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39
A Logic for Reasoning about Probabilities
 Information and Computation
, 1990
"... We consider a language for reasoning about probability which allows us to make statements such as “the probability of E, is less than f ” and “the probability of E, is at least twice the probability of E,, ” where E, and EZ are arbitrary events. We consider the case where all events are measurable ( ..."
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Cited by 214 (19 self)
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We consider a language for reasoning about probability which allows us to make statements such as “the probability of E, is less than f ” and “the probability of E, is at least twice the probability of E,, ” where E, and EZ are arbitrary events. We consider the case where all events are measurable (i.e., represent measurable sets) and the more general case, which is also of interest in practice, where they may not be measurable. The measurable case is essentially a formalization of (the propositional fragment of) Nilsson’s probabilistic logic. As we show elsewhere, the general (nonmeasurable) case corresponds precisely to replacing probability measures by DempsterShafer belief functions. In both cases, we provide a complete axiomatization and show that the problem of deciding satistiability is NPcomplete, no worse than that of propositional logic. As a tool for proving our complete axiomatizations, we give a complete axiomatization for reasoning about Boolean combinations of linear inequalities, which is of independent interest. This proof and others make crucial use of results from the theory of linear programming. We then extend the language to allow reasoning about conditional probability and show that the resulting logic is decidable and completely axiomatizable, by making use of the theory of real closed fields. ( 1990 Academic Press. Inc 1.
Lifted firstorder probabilistic inference
 In Proceedings of IJCAI05, 19th International Joint Conference on Artificial Intelligence
, 2005
"... Most probabilistic inference algorithms are specified and processed on a propositional level. In the last decade, many proposals for algorithms accepting firstorder specifications have been presented, but in the inference stage they still operate on a mostly propositional representation level. [Poo ..."
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Cited by 88 (7 self)
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Most probabilistic inference algorithms are specified and processed on a propositional level. In the last decade, many proposals for algorithms accepting firstorder specifications have been presented, but in the inference stage they still operate on a mostly propositional representation level. [Poole, 2003] presented a method to perform inference directly on the firstorder level, but this method is limited to special cases. In this paper we present the first exact inference algorithm that operates directly on a firstorder level, and that can be applied to any firstorder model (specified in a language that generalizes undirected graphical models). Our experiments show superior performance in comparison with propositional exact inference. 1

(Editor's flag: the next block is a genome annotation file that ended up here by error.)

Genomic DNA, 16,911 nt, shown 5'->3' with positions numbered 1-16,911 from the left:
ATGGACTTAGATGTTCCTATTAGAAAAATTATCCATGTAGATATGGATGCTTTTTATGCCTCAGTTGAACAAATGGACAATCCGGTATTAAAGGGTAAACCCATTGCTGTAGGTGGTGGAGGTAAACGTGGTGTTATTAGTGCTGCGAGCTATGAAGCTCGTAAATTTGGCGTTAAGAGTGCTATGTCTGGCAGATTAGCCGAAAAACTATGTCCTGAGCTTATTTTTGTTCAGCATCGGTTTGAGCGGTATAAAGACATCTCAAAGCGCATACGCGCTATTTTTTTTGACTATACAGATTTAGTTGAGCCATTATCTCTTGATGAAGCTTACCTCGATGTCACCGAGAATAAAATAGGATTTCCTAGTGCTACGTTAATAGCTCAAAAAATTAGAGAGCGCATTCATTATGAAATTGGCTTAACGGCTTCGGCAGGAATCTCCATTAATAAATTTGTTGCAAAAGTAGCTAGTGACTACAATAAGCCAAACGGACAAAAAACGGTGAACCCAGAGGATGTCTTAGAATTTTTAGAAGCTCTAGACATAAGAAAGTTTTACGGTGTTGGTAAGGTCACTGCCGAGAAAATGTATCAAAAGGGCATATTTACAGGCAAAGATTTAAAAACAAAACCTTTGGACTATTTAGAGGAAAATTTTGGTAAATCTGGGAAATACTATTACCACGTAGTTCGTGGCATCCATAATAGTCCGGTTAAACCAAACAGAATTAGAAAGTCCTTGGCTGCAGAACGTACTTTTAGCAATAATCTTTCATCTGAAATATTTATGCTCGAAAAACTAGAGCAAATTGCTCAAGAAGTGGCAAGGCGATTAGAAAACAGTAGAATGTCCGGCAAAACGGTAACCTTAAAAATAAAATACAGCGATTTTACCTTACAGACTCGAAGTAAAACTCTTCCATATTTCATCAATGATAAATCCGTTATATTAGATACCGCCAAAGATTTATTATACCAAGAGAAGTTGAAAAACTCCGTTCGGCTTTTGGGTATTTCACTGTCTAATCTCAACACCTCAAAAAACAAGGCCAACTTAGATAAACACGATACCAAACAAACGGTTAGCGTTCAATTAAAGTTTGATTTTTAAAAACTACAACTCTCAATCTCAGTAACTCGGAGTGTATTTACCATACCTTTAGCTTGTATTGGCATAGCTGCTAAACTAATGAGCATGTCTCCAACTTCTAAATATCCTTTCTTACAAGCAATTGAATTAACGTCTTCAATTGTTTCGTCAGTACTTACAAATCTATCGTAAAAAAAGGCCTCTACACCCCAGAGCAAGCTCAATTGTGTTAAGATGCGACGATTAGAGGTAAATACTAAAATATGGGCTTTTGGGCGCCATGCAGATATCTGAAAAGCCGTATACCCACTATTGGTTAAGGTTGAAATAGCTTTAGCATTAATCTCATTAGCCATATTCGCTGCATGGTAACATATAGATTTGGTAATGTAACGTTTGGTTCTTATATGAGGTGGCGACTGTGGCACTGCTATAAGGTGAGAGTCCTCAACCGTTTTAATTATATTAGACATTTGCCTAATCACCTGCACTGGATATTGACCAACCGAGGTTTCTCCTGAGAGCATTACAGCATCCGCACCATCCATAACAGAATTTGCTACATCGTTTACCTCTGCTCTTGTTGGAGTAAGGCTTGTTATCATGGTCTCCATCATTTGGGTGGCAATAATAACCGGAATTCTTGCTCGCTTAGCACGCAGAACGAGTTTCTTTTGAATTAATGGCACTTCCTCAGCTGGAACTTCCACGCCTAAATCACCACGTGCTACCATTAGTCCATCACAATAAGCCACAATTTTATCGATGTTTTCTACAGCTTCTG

PSHOQ(D): A Probabilistic Extension of SHOQ(D) for Probabilistic Ontologies in the Semantic Web
, 2002
"... Ontologies play a central role in the development of the semantic web, as they provide precise definitions of shared terms in web resources. One important web ontology language is DAML+OIL; it has a formal semantics and a reasoning support through a mapping to the expressive description logic SHOQ ..."
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Cited by 83 (14 self)
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Ontologies play a central role in the development of the semantic web, as they provide precise definitions of shared terms in web resources. One important web ontology language is DAML+OIL; it has a formal semantics and a reasoning support through a mapping to the expressive description logic SHOQ(D) with the addition of inverse roles. In this paper, we present a probabilistic extension of SHOQ(D), called PSHOQ(D), to allow for dealing with probabilistic ontologies in the semantic web. The description logic PSHOQ(D) is based on the notion of probabilistic lexicographic entailment from probabilistic default reasoning. It allows to express rich probabilistic knowledge about concepts and instances, as well as default knowledge about concepts. We also present sound and complete reasoning techniques for PSHOQ(D), which are based on reductions to classical reasoning in SHOQ(D) and to linear programming, and which show in particular that reasoning in PSHOQ(D) is decidable.
Managing Uncertainty and Vagueness in Description Logics for the Semantic Web
, 2007
"... Ontologies play a crucial role in the development of the Semantic Web as a means for defining shared terms in web resources. They are formulated in web ontology languages, which are based on expressive description logics. Significant research efforts in the semantic web community are recently direct ..."
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Cited by 58 (7 self)